Accident Claims News

What Compensation Claims Culture?

Aug 2, 2013

It is clear that the continuing struggle to try and obtain clear information about the reasons for the rise in motor insurance premiums goes on.  The UK Parliament’s Transport Select Committee have issued a third Cost of Motor Insurance Report, focussing on the impact of insurance premiums of claims for whiplash injuries, particularly concentrating on fraudulent or exaggerated claims.  The report is a bit of a damp squib however, as the Select Committee concludes that there is insufficient data to allow it to form a definitive view, though a number of recommendations are made.


Dealing with the principal issue of whiplash injuries, the report comments that there is no generally accepted objective test for whiplash following a road traffic crash.  It repeats the recommendation that all such claims for compensation should be backed up with a medical report commenting on the injured party’s attendance for medical treatment.  However, it was at pains to state that “genuine claimants should not be demonised simply because their condition cannot be picked up on a scan.”


The practice of insurance companies attempting to settle injury claims without the necessity of a medical report (sometimes as early as a few days after a road traffic accident) is strongly criticised.  It was felt that this could only encourage potential fraudulent claims, and Louise Ellman MP, Chair of the Select Committee called on insurers to “immediately put their house in order and end practices which encourage fraud and exaggeration.”


Additionally, the Report raises a number of interesting policy issues.  The insurance industry, and indeed the current Government, has often commented on the ground swell of a compensation claims culture, and the increasing numbers of fraudulent or exaggerated claims at the heart of that. While being critical of the availability of clear data, the Select Committee points out that the number of whiplash claims are presently at their lowest since at least 2008.  Coupled with this, there is presently no industry accepted definition or classification of fraudulent and exaggerated claims, leading the report to conclude -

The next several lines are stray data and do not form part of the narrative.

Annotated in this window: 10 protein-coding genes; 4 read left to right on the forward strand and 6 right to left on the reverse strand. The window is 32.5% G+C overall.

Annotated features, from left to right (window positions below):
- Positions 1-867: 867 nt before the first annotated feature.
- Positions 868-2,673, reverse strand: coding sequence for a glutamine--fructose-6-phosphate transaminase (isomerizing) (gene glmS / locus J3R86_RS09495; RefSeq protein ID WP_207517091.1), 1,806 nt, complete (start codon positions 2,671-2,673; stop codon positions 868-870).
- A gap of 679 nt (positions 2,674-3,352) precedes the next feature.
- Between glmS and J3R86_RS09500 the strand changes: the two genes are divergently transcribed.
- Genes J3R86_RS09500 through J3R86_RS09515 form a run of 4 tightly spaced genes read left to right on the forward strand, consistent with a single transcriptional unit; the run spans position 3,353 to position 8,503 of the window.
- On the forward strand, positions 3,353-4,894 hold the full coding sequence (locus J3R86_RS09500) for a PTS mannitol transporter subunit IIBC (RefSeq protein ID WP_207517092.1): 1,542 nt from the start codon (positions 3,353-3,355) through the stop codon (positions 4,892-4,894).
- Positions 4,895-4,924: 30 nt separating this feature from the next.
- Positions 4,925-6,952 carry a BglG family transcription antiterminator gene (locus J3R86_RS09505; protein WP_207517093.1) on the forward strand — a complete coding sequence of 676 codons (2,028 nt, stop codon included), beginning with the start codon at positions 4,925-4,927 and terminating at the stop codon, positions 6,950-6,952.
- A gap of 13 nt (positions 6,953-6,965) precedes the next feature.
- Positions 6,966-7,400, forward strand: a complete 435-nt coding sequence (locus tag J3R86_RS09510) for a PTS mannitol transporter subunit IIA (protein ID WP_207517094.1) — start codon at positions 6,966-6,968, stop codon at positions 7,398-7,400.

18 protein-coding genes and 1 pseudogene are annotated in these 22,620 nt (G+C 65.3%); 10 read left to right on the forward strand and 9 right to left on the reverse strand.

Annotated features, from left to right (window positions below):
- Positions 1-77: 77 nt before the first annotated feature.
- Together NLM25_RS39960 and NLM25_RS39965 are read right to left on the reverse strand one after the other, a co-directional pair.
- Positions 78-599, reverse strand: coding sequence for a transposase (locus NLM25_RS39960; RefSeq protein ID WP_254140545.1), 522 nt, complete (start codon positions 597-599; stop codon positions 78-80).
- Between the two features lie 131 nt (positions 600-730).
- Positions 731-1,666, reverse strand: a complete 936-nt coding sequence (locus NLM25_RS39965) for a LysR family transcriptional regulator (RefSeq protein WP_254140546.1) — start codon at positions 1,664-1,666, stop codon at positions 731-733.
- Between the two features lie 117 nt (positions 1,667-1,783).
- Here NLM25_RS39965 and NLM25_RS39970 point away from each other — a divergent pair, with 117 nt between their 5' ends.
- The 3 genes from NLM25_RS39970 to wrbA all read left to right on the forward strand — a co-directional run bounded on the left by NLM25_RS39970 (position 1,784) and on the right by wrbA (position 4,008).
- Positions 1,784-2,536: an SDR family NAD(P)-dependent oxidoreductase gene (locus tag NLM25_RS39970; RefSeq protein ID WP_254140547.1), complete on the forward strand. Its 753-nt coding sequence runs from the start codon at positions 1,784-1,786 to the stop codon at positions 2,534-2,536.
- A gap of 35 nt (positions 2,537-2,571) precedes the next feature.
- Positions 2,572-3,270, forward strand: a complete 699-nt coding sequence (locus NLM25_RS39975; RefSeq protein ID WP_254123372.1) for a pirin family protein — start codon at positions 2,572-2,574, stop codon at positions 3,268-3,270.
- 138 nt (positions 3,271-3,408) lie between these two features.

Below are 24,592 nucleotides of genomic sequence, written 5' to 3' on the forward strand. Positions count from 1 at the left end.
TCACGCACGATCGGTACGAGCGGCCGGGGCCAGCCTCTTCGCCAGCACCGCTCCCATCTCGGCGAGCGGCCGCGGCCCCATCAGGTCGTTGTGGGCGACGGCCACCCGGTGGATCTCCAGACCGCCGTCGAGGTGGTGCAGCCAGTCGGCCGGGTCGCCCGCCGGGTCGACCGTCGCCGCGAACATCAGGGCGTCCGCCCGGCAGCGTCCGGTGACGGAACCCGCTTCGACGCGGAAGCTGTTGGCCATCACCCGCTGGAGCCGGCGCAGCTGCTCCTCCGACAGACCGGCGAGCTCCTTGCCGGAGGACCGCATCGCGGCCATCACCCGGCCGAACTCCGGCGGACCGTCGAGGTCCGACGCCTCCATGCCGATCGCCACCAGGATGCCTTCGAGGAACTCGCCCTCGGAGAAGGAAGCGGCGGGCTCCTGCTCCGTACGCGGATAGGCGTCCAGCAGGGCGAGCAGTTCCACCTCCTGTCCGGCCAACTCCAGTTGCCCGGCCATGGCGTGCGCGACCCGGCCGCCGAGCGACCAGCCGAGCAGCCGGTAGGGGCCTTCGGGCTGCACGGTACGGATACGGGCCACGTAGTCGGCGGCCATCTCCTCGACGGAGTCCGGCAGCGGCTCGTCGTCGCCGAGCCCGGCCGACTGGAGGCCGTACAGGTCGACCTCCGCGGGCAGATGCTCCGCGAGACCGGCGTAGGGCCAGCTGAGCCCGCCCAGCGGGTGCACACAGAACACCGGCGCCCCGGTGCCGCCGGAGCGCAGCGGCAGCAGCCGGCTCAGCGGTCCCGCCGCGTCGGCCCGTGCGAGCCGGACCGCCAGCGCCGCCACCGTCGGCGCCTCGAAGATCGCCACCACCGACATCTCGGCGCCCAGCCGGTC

“The Government’s claim that the UK is the “whiplash capital of the world” cannot be conclusively proved or disproved from the international evidence which is available. It is surprising that the Government has brought forward measures to reduce the number of fraudulent or exaggerated whiplash claims without giving even an estimate of the comparative scale of the problem.”


It is therefore very encouraging that the report calls upon the Government to put together a strategic approach to the issue of fraud and premium pricing, and suggesting that the insurers provide clearer consistent data on the subject.  Insurers are heavily criticised on this matter, having failed to provide information about the links that they have with solicitors, vehicle repairers, credit hire firms and other organisations from which referral fees were received.


“Clarity is the way in which the issue of fraudulent or exaggerated claims can be defeated,” said Ross Slater of  “I welcome any attempts to root out fraudulent claims, and obtaining clear medical evidence is the best place to start.  It is very disappointing that insurers feel they can circumvent this necessary part of the process by door-stepping injured parties.  Obtaining clear medical advice about the injury, followed up by clear legal advice on the potential value of the claim is crucial.”